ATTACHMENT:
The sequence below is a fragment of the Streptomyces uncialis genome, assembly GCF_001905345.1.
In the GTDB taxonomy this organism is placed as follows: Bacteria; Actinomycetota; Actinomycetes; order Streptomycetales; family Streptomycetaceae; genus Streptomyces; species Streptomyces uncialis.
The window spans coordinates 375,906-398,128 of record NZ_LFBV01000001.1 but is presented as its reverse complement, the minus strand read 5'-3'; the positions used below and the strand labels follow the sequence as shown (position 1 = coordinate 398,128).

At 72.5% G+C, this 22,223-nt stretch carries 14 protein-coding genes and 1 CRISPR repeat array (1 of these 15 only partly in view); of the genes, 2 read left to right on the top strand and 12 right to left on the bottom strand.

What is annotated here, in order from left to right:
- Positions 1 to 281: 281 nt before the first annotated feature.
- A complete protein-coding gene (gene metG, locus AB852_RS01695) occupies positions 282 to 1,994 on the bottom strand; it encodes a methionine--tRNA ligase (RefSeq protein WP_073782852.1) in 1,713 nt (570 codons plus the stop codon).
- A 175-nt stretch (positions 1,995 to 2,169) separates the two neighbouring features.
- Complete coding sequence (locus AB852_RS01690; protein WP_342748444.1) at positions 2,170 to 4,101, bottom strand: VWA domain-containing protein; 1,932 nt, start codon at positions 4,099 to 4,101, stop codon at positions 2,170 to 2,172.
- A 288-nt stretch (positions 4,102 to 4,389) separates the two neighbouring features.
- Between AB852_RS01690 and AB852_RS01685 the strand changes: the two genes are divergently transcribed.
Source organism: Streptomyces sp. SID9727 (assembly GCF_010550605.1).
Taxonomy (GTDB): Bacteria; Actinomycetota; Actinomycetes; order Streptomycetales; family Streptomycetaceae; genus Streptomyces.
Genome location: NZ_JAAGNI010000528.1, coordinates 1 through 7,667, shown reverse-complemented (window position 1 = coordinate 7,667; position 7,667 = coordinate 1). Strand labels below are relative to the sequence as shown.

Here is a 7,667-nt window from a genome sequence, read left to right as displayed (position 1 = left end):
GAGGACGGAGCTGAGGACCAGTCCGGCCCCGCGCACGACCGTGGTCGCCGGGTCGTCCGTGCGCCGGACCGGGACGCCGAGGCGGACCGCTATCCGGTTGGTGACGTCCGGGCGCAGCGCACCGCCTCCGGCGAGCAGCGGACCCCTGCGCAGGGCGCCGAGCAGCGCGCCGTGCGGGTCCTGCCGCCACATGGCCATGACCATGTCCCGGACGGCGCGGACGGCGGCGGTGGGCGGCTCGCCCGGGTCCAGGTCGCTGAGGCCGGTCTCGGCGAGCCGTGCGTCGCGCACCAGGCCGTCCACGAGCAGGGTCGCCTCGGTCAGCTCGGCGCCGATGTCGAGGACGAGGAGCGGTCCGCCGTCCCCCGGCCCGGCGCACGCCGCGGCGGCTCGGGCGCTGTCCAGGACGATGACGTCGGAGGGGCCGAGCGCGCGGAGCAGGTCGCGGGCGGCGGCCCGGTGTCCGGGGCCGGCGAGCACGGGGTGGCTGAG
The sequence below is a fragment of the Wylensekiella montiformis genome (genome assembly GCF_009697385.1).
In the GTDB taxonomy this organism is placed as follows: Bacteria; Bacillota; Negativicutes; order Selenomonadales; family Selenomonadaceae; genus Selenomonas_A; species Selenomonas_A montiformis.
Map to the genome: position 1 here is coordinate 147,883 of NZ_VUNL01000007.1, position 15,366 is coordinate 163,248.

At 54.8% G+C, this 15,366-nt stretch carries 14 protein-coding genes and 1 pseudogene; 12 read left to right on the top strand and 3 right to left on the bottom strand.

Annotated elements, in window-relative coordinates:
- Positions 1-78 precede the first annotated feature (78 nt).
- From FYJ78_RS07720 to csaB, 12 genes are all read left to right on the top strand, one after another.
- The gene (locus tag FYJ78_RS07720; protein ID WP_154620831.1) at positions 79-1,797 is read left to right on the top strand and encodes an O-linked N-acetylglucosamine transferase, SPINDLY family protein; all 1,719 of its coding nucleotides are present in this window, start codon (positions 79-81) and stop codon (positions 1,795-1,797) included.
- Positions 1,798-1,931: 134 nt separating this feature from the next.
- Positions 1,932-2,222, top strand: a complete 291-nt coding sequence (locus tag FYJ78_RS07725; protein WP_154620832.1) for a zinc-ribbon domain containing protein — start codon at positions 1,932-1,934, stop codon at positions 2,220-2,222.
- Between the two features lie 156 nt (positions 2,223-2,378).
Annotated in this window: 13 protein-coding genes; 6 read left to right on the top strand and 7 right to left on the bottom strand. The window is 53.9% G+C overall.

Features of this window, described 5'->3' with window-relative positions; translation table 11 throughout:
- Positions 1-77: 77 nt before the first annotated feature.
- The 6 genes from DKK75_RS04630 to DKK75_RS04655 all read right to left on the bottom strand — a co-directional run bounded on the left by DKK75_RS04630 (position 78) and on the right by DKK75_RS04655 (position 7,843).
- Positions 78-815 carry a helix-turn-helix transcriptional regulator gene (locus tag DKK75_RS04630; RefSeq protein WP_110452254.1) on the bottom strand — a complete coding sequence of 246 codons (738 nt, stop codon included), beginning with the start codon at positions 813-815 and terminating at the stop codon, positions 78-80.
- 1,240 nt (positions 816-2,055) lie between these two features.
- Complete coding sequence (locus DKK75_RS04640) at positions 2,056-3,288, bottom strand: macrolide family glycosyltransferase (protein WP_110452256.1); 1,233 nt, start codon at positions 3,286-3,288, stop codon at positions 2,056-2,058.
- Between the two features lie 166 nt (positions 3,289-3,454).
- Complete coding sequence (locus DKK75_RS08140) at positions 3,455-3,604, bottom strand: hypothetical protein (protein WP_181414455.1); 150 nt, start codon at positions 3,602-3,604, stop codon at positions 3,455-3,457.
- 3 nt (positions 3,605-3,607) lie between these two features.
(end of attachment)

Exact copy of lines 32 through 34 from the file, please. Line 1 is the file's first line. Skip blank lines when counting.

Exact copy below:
- Positions 78-815 carry a helix-turn-helix transcriptional regulator gene (locus tag DKK75_RS04630; RefSeq protein WP_110452254.1) on the bottom strand — a complete coding sequence of 246 codons (738 nt, stop codon included), beginning with the start codon at positions 813-815 and terminating at the stop codon, positions 78-80.
- 1,240 nt (positions 816-2,055) lie between these two features.
- Complete coding sequence (locus DKK75_RS04640) at positions 2,056-3,288, bottom strand: macrolide family glycosyltransferase (protein WP_110452256.1); 1,233 nt, start codon at positions 3,286-3,288, stop codon at positions 2,056-2,058.